Rabbi Howard Bald
I read with great interest the recent statement entitled, Dabru Emet (Speak the Truth), published as an ad in major national papers and signed by one hundred and sixty rabbis. I am not an authority about Christian theology nor for that matter about any of the other religious systems that comprise the multitude of approaches to the spiritual, but I have had the great privilege of learning and imbibing the Torah teachings from some of the greatest Torah scholars. As a fortunate recipient of our tradition (mesorah), I do feel qualified, albeit with limitations, to state briefly some basic views about Judaism.
Our Torah demands of us to practice lovingkindness to both Jew and Gentile. Even to an idolatrous gentile, we are obligated to visit their sick, bury their dead, and provide charity for their poor. Whether a person acts rationally or irrationally in their spiritual approach does not change the obligation to extend kindness. No matter how absurd or primitive their belief system may be, the Jew must practice ways of peace toward that individual or group.
But here an important distinction must be stated. The demonstration of lovingkindness to others is not to be confused with an acceptance of their theological views. Mutual respect should not be confused with theological acceptance, and hence I believe that if the representatives of different religious systems desire to engage in discussions that go beyond the promoting of world peace and justice, i.e., real theological dialogue, they must be prepared to take no offense at the most serious of disagreements. Religious leaders who believe in the truth of their religious approach should never compromise their religious truths for even as noble an objective as peace. And if theological dialogue is not possible then let us simply live as loving neighbors agreeing to disagree.
The most fundamental statement of Judaism and reflective of its foundation is “The Lord our God, the Lord is one.” What is the full implication of “the Lord is one”? Why is this concept so important to the Jew?
“The Lord is one” means: (1) that there exists a being who is the source of the entire universe, who is the creator and cause of all that exists and yet His existence cannot in any way be compared or related to anything created; (2) God cannot be construed in a physical manner. It is an anathema to a Jew to construe God in physical terms. It is true that we and the Torah speak in the “language of man” but we are constantly mindful that God is far beyond any human description and that no terms or attributes are applicable to God. It is no more possible for God to make Himself physical than it would be for God to destroy Himself; (3) God is not subject to change. The very notion of “the Lord is one” means that there cannot be two descriptions of God – God is truly one. Through prayer and mitzvot (system of commandments), the human being changes – never God. To apply to God emotions or changes in emotional states, is nothing more than mere illusion stemming from the human being’s desire to mold a god in the human image.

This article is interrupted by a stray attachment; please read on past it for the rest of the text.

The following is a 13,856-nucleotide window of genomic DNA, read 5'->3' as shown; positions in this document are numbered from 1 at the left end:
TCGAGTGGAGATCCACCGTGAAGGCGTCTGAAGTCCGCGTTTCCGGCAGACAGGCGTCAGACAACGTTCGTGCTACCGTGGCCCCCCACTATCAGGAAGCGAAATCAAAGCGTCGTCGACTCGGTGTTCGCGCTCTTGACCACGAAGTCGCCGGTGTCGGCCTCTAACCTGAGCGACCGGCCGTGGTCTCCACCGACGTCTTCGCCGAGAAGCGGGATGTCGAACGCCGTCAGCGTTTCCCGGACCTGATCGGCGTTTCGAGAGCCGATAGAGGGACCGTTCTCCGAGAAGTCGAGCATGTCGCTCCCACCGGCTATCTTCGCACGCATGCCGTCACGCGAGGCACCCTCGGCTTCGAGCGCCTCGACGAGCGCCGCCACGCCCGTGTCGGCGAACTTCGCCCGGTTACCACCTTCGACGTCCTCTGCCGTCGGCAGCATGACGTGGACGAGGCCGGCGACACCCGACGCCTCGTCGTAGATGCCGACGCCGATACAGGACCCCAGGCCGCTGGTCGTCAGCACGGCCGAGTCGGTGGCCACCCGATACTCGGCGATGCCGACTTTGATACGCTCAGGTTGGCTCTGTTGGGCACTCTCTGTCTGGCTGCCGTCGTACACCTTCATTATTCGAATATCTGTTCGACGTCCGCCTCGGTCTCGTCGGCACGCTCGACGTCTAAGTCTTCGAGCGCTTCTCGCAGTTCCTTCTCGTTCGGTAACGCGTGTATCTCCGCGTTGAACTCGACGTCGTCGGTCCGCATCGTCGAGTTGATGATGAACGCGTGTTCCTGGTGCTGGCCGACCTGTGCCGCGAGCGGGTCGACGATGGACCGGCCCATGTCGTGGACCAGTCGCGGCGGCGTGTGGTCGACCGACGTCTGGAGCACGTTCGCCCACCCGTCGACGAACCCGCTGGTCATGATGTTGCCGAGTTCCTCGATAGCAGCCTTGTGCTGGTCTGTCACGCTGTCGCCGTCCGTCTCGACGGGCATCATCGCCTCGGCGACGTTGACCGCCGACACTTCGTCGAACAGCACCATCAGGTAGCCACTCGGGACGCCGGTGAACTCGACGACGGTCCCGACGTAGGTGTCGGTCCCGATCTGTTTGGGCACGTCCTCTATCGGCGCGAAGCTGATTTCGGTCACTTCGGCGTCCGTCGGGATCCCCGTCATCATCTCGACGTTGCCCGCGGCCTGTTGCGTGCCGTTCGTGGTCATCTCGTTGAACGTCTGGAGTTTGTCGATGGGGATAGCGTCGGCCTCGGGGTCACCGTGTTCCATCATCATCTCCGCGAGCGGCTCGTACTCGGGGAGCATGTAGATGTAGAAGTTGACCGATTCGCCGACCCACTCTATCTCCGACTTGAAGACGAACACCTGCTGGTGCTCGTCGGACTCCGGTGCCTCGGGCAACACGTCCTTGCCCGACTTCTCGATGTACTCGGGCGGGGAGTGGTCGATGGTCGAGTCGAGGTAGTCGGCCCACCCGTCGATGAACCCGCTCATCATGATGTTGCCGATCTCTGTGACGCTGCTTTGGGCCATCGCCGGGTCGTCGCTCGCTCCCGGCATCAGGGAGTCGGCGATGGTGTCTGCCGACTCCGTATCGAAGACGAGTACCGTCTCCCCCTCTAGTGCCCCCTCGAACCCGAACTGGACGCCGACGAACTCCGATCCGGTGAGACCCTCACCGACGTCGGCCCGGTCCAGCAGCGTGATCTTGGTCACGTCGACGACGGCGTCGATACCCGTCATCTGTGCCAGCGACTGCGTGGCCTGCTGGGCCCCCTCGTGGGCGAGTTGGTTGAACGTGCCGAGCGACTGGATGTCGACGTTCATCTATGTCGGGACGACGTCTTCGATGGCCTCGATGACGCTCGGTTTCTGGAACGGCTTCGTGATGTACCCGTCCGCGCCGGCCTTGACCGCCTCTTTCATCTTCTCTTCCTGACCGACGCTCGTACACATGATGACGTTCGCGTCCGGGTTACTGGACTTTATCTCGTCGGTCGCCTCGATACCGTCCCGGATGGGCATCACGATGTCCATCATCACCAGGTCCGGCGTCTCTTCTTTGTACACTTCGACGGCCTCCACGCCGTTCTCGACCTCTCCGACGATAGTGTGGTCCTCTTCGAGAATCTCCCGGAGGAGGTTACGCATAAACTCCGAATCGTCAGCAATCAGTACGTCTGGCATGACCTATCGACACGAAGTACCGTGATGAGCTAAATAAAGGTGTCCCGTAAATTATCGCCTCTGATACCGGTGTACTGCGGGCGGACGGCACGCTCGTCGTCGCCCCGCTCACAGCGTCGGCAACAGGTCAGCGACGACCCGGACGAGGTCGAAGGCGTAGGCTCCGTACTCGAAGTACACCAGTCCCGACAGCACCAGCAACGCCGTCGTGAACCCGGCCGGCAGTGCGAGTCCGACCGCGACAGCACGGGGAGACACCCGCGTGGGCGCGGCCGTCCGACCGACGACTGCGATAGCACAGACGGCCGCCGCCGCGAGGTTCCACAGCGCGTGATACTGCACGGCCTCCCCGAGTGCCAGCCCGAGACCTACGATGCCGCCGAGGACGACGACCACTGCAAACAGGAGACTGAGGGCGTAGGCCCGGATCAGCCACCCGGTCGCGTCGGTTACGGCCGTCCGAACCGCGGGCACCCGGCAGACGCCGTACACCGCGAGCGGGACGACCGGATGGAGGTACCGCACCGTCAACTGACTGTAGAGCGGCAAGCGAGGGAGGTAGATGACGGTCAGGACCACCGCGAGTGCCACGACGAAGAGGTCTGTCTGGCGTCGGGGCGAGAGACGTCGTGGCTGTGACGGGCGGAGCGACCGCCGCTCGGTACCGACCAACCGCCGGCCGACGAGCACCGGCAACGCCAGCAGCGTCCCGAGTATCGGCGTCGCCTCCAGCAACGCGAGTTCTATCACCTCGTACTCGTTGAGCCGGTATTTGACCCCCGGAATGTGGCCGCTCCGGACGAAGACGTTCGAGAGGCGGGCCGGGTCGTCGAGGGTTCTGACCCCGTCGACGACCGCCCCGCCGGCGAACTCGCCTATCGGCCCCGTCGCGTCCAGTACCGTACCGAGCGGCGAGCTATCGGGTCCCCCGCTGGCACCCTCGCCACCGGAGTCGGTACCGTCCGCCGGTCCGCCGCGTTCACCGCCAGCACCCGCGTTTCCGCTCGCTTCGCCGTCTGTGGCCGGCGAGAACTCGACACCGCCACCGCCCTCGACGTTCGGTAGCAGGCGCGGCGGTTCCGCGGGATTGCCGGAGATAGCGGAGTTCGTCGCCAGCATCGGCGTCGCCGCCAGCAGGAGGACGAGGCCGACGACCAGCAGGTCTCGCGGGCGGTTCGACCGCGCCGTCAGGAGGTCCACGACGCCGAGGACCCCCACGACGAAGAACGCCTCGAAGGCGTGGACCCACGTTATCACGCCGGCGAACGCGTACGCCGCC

Jews throughout the world recite the Song of Unity (Shir haYichud) on Rosh Hashana, where it states: “You will be forever unchanging… Gladness and grief do not apply to You nor do the semblance of any creature…Physical things do not affect You nor can You be likened to anything with a soul… Therefore You need nothing…”
This is the God of Israel. No other notion of God is acceptable according to the dictates of our Torah.
As I stated at the outset, I am not in the position to be an arbiter of other people or of their religious systems. I am unclear as to what the personal beliefs are of many Jews, let alone Gentiles. I can only submit to you, the reader, that those who accept the above ideas believe in the God of Abraham, Isaac and Jacob – the God of Israel and the Creator of the Universe.
Let me conclude by stating my willingness to teach the ideas of Judaism to anyone interested and to continue this conversation with those whose interest has been sparked. I can be contacted here.
May we merit to live in the time prophesized by the Prophet Zechariah, “God will be King over all the world – on that day God will be One and His Name will be One.”
Rabbi Howard Bald is a resident of Pikesville, MD, and the High School Principal of a Jewish Day School in Baltimore.
Copyright © 2000 by Rabbi Howard Bald and Project Genesis. We welcome your comments.